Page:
Schumer demands Amy Coney Barrett recuse herself from ACA, election cases if confirmed
Senate Minority Leader Chuck Schumer (D-N.Y.) on Sunday called on Supreme Court nominee Amy Coney Barrett to commit to recusing herself from cases involving the Affordable Care Act and the 2020 election if confirmed.
Why it matters: Barrett wrote in 2017 that Chief Justice John Roberts betrayed the tenets of conservative legal analysis when he upheld the Affordable Care Act. The law will be back before the court in November. Democrats have made it central to their messaging that Barrett will try to invalidate the law if she is confirmed to the court.
What he's saying: Schumer said Barrett has "serious conflicts of interest" that should precipitate her recusal from ACA and election-related cases.
- Barrett's record and previous statements "raise serious questions as to whether she can rule fairly at all," Schumer said.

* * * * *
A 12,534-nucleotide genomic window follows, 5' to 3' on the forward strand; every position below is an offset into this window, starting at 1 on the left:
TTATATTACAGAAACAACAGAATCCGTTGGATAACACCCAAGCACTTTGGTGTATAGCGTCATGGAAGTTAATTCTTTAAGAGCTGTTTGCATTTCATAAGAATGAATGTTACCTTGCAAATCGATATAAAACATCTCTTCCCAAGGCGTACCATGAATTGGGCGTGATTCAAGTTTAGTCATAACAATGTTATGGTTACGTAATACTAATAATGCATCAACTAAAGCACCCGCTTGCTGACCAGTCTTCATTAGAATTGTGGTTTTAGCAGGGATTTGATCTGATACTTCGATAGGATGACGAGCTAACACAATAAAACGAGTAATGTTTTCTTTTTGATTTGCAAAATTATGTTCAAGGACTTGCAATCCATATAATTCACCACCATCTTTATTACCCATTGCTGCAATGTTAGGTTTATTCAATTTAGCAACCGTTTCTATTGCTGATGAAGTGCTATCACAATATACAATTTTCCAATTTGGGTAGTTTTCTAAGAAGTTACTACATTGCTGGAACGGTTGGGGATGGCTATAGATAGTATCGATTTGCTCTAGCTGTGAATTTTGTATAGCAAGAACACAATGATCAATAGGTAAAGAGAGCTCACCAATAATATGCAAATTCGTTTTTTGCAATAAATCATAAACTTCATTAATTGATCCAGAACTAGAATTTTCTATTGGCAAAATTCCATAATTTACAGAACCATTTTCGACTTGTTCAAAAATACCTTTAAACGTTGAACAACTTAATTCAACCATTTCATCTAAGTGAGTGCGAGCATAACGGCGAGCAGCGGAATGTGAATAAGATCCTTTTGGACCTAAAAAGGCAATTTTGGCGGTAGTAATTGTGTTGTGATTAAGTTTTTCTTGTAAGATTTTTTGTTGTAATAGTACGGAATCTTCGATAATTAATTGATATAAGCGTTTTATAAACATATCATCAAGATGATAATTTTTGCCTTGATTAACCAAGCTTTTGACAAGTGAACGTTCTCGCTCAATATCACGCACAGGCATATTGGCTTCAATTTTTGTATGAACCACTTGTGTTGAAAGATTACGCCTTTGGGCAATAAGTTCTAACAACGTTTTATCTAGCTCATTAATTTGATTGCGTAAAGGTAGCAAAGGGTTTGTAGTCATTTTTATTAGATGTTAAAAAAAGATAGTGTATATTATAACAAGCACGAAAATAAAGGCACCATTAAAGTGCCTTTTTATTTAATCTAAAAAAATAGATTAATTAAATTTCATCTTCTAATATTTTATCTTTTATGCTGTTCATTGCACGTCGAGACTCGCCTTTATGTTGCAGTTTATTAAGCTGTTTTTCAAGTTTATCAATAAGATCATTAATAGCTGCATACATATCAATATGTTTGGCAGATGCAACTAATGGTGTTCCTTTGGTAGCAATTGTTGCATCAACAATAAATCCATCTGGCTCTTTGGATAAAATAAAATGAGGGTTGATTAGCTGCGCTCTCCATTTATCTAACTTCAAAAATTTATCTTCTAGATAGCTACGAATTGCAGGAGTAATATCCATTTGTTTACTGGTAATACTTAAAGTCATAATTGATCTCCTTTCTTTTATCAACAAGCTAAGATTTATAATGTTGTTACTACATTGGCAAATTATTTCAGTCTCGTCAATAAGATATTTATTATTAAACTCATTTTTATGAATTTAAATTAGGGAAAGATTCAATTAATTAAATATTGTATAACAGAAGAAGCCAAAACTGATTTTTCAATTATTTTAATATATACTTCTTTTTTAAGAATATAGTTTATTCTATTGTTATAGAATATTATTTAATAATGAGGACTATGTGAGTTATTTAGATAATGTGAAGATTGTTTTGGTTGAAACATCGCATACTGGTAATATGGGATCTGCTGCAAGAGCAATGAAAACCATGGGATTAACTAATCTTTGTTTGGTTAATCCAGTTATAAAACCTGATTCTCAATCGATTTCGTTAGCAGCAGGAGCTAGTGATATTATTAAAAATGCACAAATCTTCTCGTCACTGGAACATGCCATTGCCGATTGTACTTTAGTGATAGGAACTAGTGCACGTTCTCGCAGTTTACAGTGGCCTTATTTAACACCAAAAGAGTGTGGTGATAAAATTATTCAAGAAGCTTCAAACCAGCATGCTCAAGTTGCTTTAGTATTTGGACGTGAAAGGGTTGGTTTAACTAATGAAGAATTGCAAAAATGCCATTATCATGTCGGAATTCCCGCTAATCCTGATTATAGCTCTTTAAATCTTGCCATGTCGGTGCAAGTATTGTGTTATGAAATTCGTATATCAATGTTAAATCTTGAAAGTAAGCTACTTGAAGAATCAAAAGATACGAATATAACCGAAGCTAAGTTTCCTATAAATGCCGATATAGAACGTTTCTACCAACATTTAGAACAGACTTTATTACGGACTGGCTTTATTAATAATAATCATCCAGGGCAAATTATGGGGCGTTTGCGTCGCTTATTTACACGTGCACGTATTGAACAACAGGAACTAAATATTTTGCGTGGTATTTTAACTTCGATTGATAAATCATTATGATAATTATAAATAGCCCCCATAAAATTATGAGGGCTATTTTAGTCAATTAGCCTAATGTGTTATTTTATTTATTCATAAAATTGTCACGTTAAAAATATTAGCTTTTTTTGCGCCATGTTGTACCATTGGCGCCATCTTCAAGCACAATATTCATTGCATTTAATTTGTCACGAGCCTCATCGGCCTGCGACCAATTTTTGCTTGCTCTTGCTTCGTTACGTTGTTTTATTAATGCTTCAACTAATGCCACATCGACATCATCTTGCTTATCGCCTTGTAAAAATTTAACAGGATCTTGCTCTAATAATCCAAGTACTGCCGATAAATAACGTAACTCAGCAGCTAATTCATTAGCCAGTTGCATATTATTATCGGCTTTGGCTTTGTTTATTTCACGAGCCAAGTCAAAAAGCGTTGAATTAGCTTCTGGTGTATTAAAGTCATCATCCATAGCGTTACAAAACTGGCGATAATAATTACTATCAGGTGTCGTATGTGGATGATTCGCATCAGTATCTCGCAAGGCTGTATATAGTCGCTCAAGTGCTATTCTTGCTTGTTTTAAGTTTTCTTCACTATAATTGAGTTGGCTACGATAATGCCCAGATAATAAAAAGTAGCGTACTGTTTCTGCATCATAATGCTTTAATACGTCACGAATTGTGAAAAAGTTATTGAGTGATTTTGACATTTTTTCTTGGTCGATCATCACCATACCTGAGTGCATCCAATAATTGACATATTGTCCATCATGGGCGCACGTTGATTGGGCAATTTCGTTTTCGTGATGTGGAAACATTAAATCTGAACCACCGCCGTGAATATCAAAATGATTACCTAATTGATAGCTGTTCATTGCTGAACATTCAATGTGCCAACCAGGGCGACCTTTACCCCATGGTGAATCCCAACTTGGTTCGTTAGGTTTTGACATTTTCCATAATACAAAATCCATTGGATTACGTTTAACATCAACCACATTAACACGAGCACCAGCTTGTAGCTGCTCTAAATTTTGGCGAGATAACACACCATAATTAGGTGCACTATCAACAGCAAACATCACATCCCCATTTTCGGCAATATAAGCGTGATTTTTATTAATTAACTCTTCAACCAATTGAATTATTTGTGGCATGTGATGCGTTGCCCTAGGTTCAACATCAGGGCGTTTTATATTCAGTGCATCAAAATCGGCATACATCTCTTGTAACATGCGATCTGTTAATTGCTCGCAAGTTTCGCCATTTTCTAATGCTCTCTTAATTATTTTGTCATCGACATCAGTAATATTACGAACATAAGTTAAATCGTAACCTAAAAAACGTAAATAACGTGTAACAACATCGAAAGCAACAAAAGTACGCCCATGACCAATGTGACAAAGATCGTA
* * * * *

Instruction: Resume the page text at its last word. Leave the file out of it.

- He also pointed to Trump's comment indicating he wanted Barrett confirmed quickly in case she needed to decide the result of the election.
Background: This challenge to the ACA argues that the law’s individual mandate became unconstitutional when Congress nullified it in 2017 — and that the rest of the ACA must fall along with it.
What to watch: Hearings for Barrett's nomination kick off in the Senate on Monday, and Republicans are hoping to confirm her before Election Day.
- Barrett will say that "policy decisions and value judgments of government must be made by the political branches elected by and accountable to the People," in her opening statement to the Senate Judiciary Committee, according to prepared remarks obtained by Axios.
- "Nothing in her opening statement allays the concerns America has that she will overturn ACA and hurt people's health care and she will act to undo Roe v. Wade," Schumer said.
- The Supreme Court will hear the ACA case on Nov. 10.